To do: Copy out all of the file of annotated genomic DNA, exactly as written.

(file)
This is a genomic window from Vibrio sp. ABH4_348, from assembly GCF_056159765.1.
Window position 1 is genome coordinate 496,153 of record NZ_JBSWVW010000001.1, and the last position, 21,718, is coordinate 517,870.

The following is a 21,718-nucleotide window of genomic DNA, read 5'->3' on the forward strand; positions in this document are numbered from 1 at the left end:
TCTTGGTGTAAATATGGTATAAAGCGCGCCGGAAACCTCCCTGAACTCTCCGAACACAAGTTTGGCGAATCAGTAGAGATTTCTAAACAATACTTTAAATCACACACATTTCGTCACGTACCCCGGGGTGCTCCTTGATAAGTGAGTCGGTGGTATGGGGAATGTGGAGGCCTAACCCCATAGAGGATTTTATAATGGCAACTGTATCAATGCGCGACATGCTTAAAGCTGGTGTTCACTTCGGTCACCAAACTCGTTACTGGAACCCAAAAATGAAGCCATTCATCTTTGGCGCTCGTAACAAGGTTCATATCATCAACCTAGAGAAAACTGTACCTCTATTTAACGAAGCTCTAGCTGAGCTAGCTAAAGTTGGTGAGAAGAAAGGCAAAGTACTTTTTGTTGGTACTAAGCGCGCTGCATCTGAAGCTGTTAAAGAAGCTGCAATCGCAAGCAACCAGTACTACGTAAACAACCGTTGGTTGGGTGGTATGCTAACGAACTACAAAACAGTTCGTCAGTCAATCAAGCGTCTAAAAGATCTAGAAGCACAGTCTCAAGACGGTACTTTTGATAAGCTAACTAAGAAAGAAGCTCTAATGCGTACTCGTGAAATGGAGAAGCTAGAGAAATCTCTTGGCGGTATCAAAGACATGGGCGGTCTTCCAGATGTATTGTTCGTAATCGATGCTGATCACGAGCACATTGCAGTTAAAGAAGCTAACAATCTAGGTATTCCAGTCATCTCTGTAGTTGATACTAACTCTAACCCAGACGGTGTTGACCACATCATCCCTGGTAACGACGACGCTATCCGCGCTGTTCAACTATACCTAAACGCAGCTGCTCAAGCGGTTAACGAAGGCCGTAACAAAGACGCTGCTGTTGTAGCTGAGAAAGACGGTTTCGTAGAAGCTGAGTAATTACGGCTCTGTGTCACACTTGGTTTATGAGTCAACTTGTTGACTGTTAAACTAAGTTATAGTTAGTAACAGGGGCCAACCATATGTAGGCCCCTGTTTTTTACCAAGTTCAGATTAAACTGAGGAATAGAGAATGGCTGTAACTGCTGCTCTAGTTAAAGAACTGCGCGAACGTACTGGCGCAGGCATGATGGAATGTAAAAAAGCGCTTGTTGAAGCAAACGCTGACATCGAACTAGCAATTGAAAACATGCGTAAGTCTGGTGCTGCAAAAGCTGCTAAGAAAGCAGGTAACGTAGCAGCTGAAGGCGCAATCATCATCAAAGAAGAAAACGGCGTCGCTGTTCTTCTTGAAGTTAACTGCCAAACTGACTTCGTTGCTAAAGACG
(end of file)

This is a genomic window from Vibrio sp. ABH4_348, from assembly GCF_056159765.1.
Window position 1 is genome coordinate 496,153 of record NZ_JBSWVW010000001.1, and the last position, 21,718, is coordinate 517,870.

The following is a 21,718-nucleotide window of genomic DNA, read 5'->3' on the forward strand; positions in this document are numbered from 1 at the left end:
TCTTGGTGTAAATATGGTATAAAGCGCGCCGGAAACCTCCCTGAACTCTCCGAACACAAGTTTGGCGAATCAGTAGAGATTTCTAAACAATACTTTAAATCACACACATTTCGTCACGTACCCCGGGGTGCTCCTTGATAAGTGAGTCGGTGGTATGGGGAATGTGGAGGCCTAACCCCATAGAGGATTTTATAATGGCAACTGTATCAATGCGCGACATGCTTAAAGCTGGTGTTCACTTCGGTCACCAAACTCGTTACTGGAACCCAAAAATGAAGCCATTCATCTTTGGCGCTCGTAACAAGGTTCATATCATCAACCTAGAGAAAACTGTACCTCTATTTAACGAAGCTCTAGCTGAGCTAGCTAAAGTTGGTGAGAAGAAAGGCAAAGTACTTTTTGTTGGTACTAAGCGCGCTGCATCTGAAGCTGTTAAAGAAGCTGCAATCGCAAGCAACCAGTACTACGTAAACAACCGTTGGTTGGGTGGTATGCTAACGAACTACAAAACAGTTCGTCAGTCAATCAAGCGTCTAAAAGATCTAGAAGCACAGTCTCAAGACGGTACTTTTGATAAGCTAACTAAGAAAGAAGCTCTAATGCGTACTCGTGAAATGGAGAAGCTAGAGAAATCTCTTGGCGGTATCAAAGACATGGGCGGTCTTCCAGATGTATTGTTCGTAATCGATGCTGATCACGAGCACATTGCAGTTAAAGAAGCTAACAATCTAGGTATTCCAGTCATCTCTGTAGTTGATACTAACTCTAACCCAGACGGTGTTGACCACATCATCCCTGGTAACGACGACGCTATCCGCGCTGTTCAACTATACCTAAACGCAGCTGCTCAAGCGGTTAACGAAGGCCGTAACAAAGACGCTGCTGTTGTAGCTGAGAAAGACGGTTTCGTAGAAGCTGAGTAATTACGGCTCTGTGTCACACTTGGTTTATGAGTCAACTTGTTGACTGTTAAACTAAGTTATAGTTAGTAACAGGGGCCAACCATATGTAGGCCCCTGTTTTTTACCAAGTTCAGATTAAACTGAGGAATAGAGAATGGCTGTAACTGCTGCTCTAGTTAAAGAACTGCGCGAACGTACTGGCGCAGGCATGATGGAATGTAAAAAAGCGCTTGTTGAAGCAAACGCTGACATCGAACTAGCAATTGAAAACATGCGTAAGTCTGGTGCTGCAAAAGCTGCTAAGAAAGCAGGTAACGTAGCAGCTGAAGGCGCAATCATCATCAAAGAAGAAAACGGCGTCGCTGTTCTTCTTGAAGTTAACTGCCAAACTGACTTCGTTGCTAAAGACG